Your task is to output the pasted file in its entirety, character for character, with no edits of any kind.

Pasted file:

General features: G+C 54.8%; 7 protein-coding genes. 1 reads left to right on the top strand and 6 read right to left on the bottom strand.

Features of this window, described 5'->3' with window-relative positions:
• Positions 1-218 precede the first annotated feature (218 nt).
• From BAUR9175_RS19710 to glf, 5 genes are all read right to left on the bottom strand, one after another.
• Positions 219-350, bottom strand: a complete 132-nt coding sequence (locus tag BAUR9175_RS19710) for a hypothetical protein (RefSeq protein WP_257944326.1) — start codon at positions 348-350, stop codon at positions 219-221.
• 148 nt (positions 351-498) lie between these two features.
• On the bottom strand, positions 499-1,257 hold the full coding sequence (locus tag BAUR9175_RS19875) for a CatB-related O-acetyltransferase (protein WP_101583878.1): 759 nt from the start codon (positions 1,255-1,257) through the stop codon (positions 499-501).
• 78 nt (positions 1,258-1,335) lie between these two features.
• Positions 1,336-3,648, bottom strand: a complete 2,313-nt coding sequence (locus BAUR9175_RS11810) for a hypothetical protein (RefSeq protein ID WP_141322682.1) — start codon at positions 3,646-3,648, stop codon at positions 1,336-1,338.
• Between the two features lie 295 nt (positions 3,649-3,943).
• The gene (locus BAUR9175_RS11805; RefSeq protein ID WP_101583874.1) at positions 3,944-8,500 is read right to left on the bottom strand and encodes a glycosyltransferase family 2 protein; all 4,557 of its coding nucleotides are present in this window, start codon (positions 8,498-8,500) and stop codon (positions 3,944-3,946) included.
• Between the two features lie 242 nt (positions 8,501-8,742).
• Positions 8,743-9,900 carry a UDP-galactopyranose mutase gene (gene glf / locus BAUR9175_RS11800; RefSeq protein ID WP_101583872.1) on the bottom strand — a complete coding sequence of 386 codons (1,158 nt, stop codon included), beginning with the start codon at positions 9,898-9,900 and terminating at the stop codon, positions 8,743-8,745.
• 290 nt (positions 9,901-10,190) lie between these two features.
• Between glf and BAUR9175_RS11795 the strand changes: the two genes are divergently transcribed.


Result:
General features: G+C 54.8%; 7 protein-coding genes. 1 reads left to right on the top strand and 6 read right to left on the bottom strand.

Features of this window, described 5'->3' with window-relative positions:
• Positions 1-218 precede the first annotated feature (218 nt).
• From BAUR9175_RS19710 to glf, 5 genes are all read right to left on the bottom strand, one after another.
• Positions 219-350, bottom strand: a complete 132-nt coding sequence (locus tag BAUR9175_RS19710) for a hypothetical protein (RefSeq protein WP_257944326.1) — start codon at positions 348-350, stop codon at positions 219-221.
• 148 nt (positions 351-498) lie between these two features.
• On the bottom strand, positions 499-1,257 hold the full coding sequence (locus tag BAUR9175_RS19875) for a CatB-related O-acetyltransferase (protein WP_101583878.1): 759 nt from the start codon (positions 1,255-1,257) through the stop codon (positions 499-501).
• 78 nt (positions 1,258-1,335) lie between these two features.
• Positions 1,336-3,648, bottom strand: a complete 2,313-nt coding sequence (locus BAUR9175_RS11810) for a hypothetical protein (RefSeq protein ID WP_141322682.1) — start codon at positions 3,646-3,648, stop codon at positions 1,336-1,338.
• Between the two features lie 295 nt (positions 3,649-3,943).
• The gene (locus BAUR9175_RS11805; RefSeq protein ID WP_101583874.1) at positions 3,944-8,500 is read right to left on the bottom strand and encodes a glycosyltransferase family 2 protein; all 4,557 of its coding nucleotides are present in this window, start codon (positions 8,498-8,500) and stop codon (positions 3,944-3,946) included.
• Between the two features lie 242 nt (positions 8,501-8,742).
• Positions 8,743-9,900 carry a UDP-galactopyranose mutase gene (gene glf / locus BAUR9175_RS11800; RefSeq protein ID WP_101583872.1) on the bottom strand — a complete coding sequence of 386 codons (1,158 nt, stop codon included), beginning with the start codon at positions 9,898-9,900 and terminating at the stop codon, positions 8,743-8,745.
• 290 nt (positions 9,901-10,190) lie between these two features.
• Between glf and BAUR9175_RS11795 the strand changes: the two genes are divergently transcribed.